Movie night.
We are not big movie watchers and the language issue can make it difficult but I highly recommend the Pingu dvd. If you don't know Pingu he's a penguin and he doesn't speak english or any other human language. He does speak but it's penguin, so no one in your family will be able to understand it. Pingu lives in a snow covered land of course, with his mom and dad and his baby sister (her birth from an egg complete with doctor penguin helping with a spoon is one of my favorite episodes.) They are charming and adults as well as children will laugh throughout the episodes. We can't do movie night without popcorn and our prefered is jiffy pop for the dramatic effect of the inflating tinfoil.

We have an art table that is all his with paints, markers, oil pastels always out. I like the big artist sketch books with the wire binding. They can pull out the pictures if they want but if they leave them in you have a sketchbook of life as they see it. when one book is full put the dates on the front and keep. You'll be amazed at the progress.
When we work together we always make abstract work. Perfectionist preschoolers can get very hung up on "but I can't draw a dog as well as you!" and they can give up. So we make a lot of abstract stuff. Put a piece of paper in the bottom of an old 8x12 cake pan, roll some marbles in paint and then put the marbles in the cake pan and roll around. Or take the same pan, fill up with cheap shaving cream (about 3 inches deep) smooth it out and drizzle food coloring on the shaving cream. take a small fork and swirl the food coloring dots through the shaving cream. Now lay a piece of paper over the shaving cream and pull up slowly. You'll have a beautiful swirly masterpiece. And take yarn paint the yarn and use the yarn to paint on the paper by laying the yarn down in patterns. Lastly, we don't use crayons in our house. My son wouldn't touch them, I'm not exactly sure why but he had boxes of them and never used them. Then I bought him some inexpensive oil pastels and he's been drawing ever since. They feel very different from crayons and any child that likes hard lines and edges and drawing within the lines will not like them. But for the true budding artist you can't beat the depth of the colors and the emotion of the lines that your child will produce. Much of what he produces are literally frame worthy.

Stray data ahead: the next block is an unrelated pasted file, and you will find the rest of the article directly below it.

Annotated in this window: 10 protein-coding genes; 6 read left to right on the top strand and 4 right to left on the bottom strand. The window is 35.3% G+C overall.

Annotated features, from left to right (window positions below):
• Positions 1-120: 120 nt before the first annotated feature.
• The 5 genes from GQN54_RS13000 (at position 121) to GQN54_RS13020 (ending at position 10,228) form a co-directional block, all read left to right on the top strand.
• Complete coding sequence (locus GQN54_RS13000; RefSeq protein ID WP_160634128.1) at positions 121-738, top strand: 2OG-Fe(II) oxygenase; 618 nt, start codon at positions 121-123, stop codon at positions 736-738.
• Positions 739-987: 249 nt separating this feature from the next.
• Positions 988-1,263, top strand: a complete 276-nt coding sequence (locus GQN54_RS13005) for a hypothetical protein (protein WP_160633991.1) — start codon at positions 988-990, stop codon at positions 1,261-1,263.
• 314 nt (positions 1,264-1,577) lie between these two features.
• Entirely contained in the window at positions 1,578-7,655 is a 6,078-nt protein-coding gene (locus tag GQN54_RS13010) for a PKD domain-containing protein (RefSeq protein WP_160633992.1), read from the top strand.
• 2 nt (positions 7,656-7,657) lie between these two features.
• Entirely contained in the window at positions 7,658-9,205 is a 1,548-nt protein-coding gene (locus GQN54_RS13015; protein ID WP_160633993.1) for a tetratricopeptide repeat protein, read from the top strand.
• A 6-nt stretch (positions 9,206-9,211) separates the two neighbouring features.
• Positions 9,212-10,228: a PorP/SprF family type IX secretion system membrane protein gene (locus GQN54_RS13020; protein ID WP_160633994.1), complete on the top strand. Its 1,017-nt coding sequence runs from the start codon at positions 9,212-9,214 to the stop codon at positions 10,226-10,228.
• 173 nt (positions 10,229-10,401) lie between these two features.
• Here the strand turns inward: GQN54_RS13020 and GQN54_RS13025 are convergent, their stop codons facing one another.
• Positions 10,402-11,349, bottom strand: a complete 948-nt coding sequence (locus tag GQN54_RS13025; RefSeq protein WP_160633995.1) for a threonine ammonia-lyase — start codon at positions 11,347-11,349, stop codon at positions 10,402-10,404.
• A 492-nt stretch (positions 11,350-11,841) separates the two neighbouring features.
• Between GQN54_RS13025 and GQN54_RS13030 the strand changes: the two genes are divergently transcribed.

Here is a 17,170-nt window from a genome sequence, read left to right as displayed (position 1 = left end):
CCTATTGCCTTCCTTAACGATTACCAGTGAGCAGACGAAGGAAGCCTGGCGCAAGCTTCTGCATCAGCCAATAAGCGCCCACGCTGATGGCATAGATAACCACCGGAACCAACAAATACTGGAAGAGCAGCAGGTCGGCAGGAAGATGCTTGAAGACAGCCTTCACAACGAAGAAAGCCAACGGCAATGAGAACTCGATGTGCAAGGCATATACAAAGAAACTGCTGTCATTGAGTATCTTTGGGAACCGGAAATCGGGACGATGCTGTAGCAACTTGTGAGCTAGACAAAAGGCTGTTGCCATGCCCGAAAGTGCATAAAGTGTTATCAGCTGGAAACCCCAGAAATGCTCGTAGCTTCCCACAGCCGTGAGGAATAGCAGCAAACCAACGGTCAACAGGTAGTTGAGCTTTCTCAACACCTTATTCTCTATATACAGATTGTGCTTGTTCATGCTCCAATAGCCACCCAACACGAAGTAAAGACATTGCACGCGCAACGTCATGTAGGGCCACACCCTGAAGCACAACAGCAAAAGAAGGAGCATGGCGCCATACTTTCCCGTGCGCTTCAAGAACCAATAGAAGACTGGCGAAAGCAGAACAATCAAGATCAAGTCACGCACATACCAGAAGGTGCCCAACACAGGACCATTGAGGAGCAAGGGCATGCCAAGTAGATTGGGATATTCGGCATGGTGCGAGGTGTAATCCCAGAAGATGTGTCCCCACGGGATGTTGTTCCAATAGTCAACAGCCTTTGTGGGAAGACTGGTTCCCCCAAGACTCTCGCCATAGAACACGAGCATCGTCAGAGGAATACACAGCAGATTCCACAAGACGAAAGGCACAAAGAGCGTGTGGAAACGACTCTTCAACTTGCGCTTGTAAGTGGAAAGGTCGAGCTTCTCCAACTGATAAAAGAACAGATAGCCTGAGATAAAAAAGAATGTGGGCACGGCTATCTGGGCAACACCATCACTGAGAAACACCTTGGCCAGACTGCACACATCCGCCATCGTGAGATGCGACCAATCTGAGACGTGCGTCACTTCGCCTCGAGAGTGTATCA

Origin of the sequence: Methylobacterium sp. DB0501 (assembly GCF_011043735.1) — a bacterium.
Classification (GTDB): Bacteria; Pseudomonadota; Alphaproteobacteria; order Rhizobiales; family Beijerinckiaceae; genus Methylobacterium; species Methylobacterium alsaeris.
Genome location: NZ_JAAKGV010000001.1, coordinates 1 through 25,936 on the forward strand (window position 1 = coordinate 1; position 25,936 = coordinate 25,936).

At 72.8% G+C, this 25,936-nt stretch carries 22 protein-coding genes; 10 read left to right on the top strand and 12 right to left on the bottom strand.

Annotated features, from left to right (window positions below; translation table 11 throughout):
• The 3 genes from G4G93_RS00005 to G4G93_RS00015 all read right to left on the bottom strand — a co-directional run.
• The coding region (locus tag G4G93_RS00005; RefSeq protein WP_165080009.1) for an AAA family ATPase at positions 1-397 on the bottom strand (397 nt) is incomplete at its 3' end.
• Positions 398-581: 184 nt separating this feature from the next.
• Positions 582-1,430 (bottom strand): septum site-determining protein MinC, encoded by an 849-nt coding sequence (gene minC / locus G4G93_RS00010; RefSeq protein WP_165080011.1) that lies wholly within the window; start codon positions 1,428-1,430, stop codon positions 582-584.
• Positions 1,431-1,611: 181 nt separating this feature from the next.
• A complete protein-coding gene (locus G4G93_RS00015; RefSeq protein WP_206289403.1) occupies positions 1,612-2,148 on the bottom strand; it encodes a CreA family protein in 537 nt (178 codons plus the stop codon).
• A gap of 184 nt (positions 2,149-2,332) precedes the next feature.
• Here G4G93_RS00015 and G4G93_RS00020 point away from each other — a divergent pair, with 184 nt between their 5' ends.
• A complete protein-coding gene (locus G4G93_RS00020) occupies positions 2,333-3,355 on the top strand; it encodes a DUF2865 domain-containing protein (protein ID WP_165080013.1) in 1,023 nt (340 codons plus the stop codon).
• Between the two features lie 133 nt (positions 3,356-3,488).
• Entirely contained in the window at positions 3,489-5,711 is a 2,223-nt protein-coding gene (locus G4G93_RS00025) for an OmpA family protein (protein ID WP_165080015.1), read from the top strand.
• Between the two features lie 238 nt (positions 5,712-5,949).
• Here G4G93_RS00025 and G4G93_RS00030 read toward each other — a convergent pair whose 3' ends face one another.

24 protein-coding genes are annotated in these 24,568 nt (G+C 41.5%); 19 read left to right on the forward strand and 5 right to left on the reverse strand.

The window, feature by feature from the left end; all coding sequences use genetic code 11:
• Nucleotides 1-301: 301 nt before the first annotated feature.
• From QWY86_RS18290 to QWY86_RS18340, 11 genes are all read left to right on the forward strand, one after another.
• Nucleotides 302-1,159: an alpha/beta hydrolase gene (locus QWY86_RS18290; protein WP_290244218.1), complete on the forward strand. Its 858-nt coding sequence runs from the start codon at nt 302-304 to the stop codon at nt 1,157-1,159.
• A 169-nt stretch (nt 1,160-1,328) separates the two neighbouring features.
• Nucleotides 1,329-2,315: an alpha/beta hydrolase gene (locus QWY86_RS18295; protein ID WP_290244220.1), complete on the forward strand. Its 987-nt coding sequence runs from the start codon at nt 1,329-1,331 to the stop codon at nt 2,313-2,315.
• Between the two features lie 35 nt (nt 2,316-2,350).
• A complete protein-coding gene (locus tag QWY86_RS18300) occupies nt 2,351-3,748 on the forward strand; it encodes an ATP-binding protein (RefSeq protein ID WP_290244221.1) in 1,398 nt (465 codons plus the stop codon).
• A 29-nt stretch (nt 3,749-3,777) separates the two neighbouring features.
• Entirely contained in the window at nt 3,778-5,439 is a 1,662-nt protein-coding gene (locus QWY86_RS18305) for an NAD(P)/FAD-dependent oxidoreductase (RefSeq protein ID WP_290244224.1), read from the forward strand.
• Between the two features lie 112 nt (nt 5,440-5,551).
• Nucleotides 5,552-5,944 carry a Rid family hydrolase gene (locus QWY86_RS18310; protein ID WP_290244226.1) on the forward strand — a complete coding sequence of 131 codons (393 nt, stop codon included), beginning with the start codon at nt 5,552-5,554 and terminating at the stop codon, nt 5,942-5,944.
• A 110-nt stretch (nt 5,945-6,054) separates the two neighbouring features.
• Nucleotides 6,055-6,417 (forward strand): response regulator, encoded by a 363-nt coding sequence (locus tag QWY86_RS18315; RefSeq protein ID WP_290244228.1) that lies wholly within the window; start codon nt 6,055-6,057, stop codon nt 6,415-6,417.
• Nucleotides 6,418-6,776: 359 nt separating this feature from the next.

Tea parties are great for boys and girls, just invite all their stuffed animals and dolls and serve real tea (mint or fruit flavored) and of course cookies.

Camp in the living room/ dining room/ kitchen. Lots of pillows, chairs, blankets, flashlights and picture books. Make sure you get in the fort also. Don't forget the band-aids and first aid supplies, there's always a stuffed animal who gets hurt and will need some medicine.
The most important element to all of the above activities is YOU. Do not think these are activities for them to do on their own, although they may be capable. The idea is to spend some time together doing an activity that they enjoy.

Monday, June 16, 2008

Another Phone Call with WH